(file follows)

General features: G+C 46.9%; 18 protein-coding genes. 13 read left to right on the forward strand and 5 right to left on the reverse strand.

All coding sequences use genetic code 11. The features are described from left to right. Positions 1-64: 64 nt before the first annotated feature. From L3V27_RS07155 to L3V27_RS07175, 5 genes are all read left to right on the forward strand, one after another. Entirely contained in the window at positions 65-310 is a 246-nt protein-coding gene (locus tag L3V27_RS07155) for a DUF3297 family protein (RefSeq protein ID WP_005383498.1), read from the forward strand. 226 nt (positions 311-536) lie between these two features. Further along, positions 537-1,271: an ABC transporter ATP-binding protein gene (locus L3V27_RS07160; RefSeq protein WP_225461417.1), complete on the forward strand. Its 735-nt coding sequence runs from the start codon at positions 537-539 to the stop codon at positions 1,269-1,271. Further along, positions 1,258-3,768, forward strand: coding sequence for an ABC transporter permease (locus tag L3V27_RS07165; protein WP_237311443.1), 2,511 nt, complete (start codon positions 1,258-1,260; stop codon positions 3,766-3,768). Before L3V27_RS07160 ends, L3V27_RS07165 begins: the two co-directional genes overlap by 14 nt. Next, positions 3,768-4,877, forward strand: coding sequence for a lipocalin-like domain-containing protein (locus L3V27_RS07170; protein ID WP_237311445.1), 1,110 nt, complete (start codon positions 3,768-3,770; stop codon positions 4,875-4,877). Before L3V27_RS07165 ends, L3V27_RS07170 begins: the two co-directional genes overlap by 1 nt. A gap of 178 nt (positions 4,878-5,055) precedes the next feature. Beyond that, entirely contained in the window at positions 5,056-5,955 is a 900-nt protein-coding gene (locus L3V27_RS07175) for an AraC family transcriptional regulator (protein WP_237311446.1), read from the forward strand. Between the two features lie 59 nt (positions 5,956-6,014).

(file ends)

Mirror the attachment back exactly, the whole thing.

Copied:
General features: G+C 46.9%; 18 protein-coding genes. 13 read left to right on the forward strand and 5 right to left on the reverse strand.

All coding sequences use genetic code 11. The features are described from left to right. Positions 1-64: 64 nt before the first annotated feature. From L3V27_RS07155 to L3V27_RS07175, 5 genes are all read left to right on the forward strand, one after another. Entirely contained in the window at positions 65-310 is a 246-nt protein-coding gene (locus tag L3V27_RS07155) for a DUF3297 family protein (RefSeq protein ID WP_005383498.1), read from the forward strand. 226 nt (positions 311-536) lie between these two features. Further along, positions 537-1,271: an ABC transporter ATP-binding protein gene (locus L3V27_RS07160; RefSeq protein WP_225461417.1), complete on the forward strand. Its 735-nt coding sequence runs from the start codon at positions 537-539 to the stop codon at positions 1,269-1,271. Further along, positions 1,258-3,768, forward strand: coding sequence for an ABC transporter permease (locus tag L3V27_RS07165; protein WP_237311443.1), 2,511 nt, complete (start codon positions 1,258-1,260; stop codon positions 3,766-3,768). Before L3V27_RS07160 ends, L3V27_RS07165 begins: the two co-directional genes overlap by 14 nt. Next, positions 3,768-4,877, forward strand: coding sequence for a lipocalin-like domain-containing protein (locus L3V27_RS07170; protein ID WP_237311445.1), 1,110 nt, complete (start codon positions 3,768-3,770; stop codon positions 4,875-4,877). Before L3V27_RS07165 ends, L3V27_RS07170 begins: the two co-directional genes overlap by 1 nt. A gap of 178 nt (positions 4,878-5,055) precedes the next feature. Beyond that, entirely contained in the window at positions 5,056-5,955 is a 900-nt protein-coding gene (locus L3V27_RS07175) for an AraC family transcriptional regulator (protein WP_237311446.1), read from the forward strand. Between the two features lie 59 nt (positions 5,956-6,014).